First let me take a moment to address in part my feelings about the Tarot. I don’t practice magic, or use Tarot for prognostication. I regard the Tarot, similarly to how I regard the Hermetic Order of the Golden Dawn, with a combination of intrigue, and respect on the one hand, and skepticism and trepidation on the other.
I think the images in the Waite-Smith deck in particular have a truly majestic quality that reverberates deep in the psyche. The images convey a wealth of meaning. Numerous inferences can be made about them. They contain powerful lessons about our own consciousness. I find investigating them to be very fruitful, and elucidating because I think they are emblematic of psychological processes and states.
Waite, in his own words, drew a lot from Eliphas Levi the 19th century French mystic, but I’m sure other sources as well. Levi is a man with a questionable background, a pattern to which all-too-many initiates into the mysteries share. Many people shrug off the notion of darker elements practiced by some of these organizations as simply misunderstandings or bad publicity and propaganda, and while I suspect this is in part true, I also consider there to be a distinct possibility that darker, more corrupt practices do take place, and that the more visible societies are recruiting grounds for others. The Tarot being a part of this initiatory process can’t be entirely separated from it.
I guess I see it as a tool that can help explore the psyche, investigate your own soul, but as a tool it can be used to befuddle the mind, or even imprint subliminal messages. It is easy to believe you’re the magician when in fact you’re playing the fool.
Moving on to The Hermit, the IX card in The Major Arcana…
His image stirs up many allusions, father time, Moses on the mountain, A druid, Diogenes of Sinope with his lantern looking for an “honest man” I think it was, Or Nietzsche’s madman who draws upon the image of Diogenes, and later his Zarathustra, high on his mountain casting a shadow over all of Europe. The image also reminds me of Socrates for some reason, father of western philosophy, working from his high axiom that he knows that he knows nothing, illuminating to us the notion that there may be worse things than death.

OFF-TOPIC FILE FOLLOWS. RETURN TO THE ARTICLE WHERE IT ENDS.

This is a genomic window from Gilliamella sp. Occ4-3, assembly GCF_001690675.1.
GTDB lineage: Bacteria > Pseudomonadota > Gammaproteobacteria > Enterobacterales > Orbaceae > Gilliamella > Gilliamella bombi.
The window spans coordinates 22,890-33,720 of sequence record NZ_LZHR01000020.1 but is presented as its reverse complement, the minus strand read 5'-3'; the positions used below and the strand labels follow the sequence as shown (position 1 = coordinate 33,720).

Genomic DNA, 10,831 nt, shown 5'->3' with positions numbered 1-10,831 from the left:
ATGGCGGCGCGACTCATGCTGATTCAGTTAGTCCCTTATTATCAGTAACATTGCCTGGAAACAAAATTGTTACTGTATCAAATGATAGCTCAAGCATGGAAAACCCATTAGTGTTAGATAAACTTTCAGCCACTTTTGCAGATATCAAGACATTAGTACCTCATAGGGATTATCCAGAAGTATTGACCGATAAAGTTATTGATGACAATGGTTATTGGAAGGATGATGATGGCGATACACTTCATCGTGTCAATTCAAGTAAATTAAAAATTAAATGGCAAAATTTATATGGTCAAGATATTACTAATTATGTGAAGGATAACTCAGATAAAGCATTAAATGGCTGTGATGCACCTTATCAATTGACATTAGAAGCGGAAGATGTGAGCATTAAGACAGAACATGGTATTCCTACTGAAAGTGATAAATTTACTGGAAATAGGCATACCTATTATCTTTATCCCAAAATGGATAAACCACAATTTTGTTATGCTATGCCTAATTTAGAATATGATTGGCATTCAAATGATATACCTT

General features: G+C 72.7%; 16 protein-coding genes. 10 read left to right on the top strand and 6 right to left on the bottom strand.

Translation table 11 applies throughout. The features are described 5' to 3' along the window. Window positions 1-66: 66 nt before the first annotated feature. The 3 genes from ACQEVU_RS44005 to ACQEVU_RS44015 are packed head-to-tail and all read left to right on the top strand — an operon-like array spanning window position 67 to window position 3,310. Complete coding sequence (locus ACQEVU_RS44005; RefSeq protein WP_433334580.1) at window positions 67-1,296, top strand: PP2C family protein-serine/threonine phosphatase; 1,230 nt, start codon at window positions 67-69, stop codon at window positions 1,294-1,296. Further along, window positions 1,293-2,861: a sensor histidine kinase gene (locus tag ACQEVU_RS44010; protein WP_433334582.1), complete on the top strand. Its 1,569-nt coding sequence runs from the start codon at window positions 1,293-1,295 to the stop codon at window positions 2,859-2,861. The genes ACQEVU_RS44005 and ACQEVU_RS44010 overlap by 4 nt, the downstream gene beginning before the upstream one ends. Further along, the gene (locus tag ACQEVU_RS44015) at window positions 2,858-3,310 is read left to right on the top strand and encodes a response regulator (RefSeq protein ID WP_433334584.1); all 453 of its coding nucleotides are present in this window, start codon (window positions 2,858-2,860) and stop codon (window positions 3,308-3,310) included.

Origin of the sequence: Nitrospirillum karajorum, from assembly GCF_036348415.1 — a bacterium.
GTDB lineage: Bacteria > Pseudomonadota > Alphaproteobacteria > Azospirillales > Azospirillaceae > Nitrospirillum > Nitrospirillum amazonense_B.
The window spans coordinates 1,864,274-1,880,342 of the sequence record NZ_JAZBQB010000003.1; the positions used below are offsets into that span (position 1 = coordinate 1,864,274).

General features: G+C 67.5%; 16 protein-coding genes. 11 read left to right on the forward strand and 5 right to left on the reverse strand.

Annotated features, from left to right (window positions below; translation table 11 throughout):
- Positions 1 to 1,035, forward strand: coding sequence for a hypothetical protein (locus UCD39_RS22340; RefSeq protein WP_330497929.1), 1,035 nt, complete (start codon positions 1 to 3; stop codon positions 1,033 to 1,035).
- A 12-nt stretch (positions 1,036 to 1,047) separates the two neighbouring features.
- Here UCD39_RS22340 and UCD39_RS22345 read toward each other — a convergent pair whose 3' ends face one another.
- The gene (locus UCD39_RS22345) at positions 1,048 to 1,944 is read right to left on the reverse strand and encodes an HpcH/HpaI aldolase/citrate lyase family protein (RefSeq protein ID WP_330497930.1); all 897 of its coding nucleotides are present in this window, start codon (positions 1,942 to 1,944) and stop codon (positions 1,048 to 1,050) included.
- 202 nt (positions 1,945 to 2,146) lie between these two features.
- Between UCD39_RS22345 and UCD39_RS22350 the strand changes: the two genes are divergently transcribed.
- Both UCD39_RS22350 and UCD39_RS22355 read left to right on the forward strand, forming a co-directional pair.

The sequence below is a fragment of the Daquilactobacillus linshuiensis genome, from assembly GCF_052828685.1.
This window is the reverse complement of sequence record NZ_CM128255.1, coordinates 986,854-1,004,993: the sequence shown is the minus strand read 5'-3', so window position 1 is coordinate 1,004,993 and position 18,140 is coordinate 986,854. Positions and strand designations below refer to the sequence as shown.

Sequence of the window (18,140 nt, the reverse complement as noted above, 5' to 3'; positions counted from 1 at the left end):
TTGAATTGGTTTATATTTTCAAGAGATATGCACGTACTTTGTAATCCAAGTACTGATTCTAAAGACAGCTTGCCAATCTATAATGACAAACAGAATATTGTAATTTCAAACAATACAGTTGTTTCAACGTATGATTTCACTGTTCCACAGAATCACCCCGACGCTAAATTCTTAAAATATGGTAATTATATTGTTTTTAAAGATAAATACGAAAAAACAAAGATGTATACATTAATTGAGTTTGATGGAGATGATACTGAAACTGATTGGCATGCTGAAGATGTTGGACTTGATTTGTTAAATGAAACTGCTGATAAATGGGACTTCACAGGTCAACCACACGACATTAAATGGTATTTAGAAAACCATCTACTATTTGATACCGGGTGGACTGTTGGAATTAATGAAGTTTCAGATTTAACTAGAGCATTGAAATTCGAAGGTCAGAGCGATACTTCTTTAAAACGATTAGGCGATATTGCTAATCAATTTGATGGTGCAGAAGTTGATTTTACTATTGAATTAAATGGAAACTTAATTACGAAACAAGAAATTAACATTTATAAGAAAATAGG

I mentioned the axis of the earth with The Chariot, yet I think we can see allusions to it here also with the old man standing in the cold with his staff placed like a pole and the lantern raised with the star in it. Could it be Polaris the north star? Perhaps this man carries with him some great axiom. If so, he is quiet, hermetically sealed. Looking down on humanity, but it does not appear as though he’s judging it. is he sleeping? I don’t think so.
The pursuit of wisdom and understanding can be a lonely path, dark, cold and desolate, the hermits path. It is a journey through your soul that no one can take for you, so hold your lantern high and follow the light it emanates, and remember that while it is your lantern, the light is its own presence. Follow the path long enough and behold, for the devout seeker, going inward, will gain insight. This is what The Hermit conveys. With enough insight perhaps you will be able to perceive the world as from a high mountain top.